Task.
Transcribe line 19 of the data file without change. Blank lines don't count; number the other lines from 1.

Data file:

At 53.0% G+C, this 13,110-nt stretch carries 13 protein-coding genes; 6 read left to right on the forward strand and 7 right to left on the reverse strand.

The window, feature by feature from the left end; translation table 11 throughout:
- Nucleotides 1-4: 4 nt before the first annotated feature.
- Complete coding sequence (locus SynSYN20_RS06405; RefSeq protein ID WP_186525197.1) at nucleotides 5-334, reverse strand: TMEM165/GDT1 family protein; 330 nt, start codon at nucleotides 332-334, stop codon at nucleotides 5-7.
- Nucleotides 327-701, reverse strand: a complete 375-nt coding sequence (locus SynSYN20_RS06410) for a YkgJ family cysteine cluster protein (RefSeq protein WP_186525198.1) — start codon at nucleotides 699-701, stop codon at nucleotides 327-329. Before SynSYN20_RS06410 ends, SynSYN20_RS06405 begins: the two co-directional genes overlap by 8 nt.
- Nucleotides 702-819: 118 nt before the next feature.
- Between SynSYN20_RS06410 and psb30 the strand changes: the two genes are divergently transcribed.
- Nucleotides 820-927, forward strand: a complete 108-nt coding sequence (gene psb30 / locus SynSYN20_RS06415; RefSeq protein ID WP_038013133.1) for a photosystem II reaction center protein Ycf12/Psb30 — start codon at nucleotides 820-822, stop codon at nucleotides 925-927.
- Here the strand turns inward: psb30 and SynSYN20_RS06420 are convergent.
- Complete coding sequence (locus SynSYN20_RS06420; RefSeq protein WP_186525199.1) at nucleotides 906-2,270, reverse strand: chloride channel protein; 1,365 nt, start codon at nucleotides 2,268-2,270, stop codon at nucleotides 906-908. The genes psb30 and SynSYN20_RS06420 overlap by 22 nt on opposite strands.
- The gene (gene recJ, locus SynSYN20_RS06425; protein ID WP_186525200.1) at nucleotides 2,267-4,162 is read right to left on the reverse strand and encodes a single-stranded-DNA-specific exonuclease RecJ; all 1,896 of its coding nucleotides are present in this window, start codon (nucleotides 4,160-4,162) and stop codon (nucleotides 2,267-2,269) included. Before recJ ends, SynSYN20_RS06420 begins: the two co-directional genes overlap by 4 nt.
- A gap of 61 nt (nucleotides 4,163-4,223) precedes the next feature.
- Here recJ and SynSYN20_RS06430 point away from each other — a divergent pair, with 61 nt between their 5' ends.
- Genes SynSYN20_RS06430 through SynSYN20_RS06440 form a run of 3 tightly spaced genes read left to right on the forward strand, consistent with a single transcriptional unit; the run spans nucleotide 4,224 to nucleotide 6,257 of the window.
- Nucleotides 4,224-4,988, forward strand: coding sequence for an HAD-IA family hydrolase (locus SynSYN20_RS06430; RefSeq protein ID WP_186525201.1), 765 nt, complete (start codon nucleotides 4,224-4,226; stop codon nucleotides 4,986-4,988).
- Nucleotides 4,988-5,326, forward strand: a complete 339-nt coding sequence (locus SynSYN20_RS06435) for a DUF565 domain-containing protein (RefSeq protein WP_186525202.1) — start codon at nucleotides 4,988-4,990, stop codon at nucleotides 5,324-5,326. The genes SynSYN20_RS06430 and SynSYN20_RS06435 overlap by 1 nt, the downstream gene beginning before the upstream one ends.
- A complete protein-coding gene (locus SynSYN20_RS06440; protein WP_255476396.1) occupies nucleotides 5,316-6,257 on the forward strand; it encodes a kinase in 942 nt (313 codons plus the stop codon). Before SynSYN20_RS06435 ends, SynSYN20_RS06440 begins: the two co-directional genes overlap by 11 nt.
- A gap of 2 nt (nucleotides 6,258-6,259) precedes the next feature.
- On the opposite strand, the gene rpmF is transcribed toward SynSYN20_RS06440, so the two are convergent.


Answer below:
- On the opposite strand, the gene rpmF is transcribed toward SynSYN20_RS06440, so the two are convergent.